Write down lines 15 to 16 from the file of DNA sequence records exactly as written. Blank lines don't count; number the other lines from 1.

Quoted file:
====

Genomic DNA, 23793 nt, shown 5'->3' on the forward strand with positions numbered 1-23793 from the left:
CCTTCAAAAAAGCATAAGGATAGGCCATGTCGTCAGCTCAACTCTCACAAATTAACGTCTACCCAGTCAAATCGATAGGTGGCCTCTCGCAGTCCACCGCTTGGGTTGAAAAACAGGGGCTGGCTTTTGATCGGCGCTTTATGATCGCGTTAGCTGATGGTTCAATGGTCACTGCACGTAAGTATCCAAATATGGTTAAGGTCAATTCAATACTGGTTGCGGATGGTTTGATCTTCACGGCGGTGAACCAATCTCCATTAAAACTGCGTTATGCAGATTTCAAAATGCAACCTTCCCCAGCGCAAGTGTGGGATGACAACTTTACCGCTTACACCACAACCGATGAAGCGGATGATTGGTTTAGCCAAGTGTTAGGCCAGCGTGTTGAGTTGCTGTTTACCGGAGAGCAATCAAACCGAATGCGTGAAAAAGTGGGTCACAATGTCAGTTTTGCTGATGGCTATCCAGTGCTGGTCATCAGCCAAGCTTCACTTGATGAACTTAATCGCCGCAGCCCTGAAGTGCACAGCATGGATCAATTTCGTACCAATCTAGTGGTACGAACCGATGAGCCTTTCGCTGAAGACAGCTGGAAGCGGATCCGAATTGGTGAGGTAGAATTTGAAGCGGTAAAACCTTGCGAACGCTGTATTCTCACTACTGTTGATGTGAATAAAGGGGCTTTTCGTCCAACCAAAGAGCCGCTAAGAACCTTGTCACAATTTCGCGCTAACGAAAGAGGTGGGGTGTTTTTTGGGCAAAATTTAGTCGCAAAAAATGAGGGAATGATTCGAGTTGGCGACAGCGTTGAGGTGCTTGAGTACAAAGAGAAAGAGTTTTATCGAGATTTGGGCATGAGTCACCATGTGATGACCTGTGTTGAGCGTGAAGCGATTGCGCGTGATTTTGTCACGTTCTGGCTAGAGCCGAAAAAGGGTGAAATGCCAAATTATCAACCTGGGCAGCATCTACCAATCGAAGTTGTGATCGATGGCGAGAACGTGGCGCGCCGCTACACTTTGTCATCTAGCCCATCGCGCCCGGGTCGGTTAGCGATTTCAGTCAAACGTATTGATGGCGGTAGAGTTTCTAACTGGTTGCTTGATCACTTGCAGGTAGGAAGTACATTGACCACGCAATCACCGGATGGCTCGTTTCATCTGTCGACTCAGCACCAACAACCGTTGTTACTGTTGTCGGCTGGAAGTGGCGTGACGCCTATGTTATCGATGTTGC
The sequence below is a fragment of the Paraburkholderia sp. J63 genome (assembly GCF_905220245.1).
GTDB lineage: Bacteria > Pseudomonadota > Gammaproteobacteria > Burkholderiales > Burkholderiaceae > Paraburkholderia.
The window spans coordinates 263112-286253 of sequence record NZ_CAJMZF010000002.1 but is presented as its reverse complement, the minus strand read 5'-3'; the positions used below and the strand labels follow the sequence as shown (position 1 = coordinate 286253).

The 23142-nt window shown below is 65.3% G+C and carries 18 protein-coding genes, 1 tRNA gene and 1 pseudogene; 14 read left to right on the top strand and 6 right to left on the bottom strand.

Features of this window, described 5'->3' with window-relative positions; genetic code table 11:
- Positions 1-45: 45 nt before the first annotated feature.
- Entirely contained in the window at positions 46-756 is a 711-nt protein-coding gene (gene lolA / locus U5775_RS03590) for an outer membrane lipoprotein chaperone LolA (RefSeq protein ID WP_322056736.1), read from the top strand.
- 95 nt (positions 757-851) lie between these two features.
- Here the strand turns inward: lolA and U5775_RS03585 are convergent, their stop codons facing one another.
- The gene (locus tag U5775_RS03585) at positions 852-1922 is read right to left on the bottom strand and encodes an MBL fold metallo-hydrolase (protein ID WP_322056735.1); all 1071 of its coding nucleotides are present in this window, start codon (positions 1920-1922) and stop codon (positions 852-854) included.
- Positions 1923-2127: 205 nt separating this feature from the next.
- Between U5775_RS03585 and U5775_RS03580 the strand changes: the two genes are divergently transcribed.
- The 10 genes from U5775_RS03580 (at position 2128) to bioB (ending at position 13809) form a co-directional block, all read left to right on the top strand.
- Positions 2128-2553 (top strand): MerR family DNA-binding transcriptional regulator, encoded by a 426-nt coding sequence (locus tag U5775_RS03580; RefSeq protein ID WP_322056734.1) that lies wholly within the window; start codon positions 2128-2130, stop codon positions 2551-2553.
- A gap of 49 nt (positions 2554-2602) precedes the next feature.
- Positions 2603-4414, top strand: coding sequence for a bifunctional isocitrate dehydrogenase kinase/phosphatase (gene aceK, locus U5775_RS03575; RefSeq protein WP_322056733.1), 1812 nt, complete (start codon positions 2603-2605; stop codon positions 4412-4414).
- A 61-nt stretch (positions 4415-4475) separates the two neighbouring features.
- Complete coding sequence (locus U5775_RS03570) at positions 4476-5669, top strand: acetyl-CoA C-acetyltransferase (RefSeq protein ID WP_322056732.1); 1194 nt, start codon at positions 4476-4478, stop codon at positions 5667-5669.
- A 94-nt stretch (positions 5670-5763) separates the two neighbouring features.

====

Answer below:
- The 10 genes from U5775_RS03580 (at position 2128) to bioB (ending at position 13809) form a co-directional block, all read left to right on the top strand.
- Positions 2128-2553 (top strand): MerR family DNA-binding transcriptional regulator, encoded by a 426-nt coding sequence (locus tag U5775_RS03580; RefSeq protein ID WP_322056734.1) that lies wholly within the window; start codon positions 2128-2130, stop codon positions 2551-2553.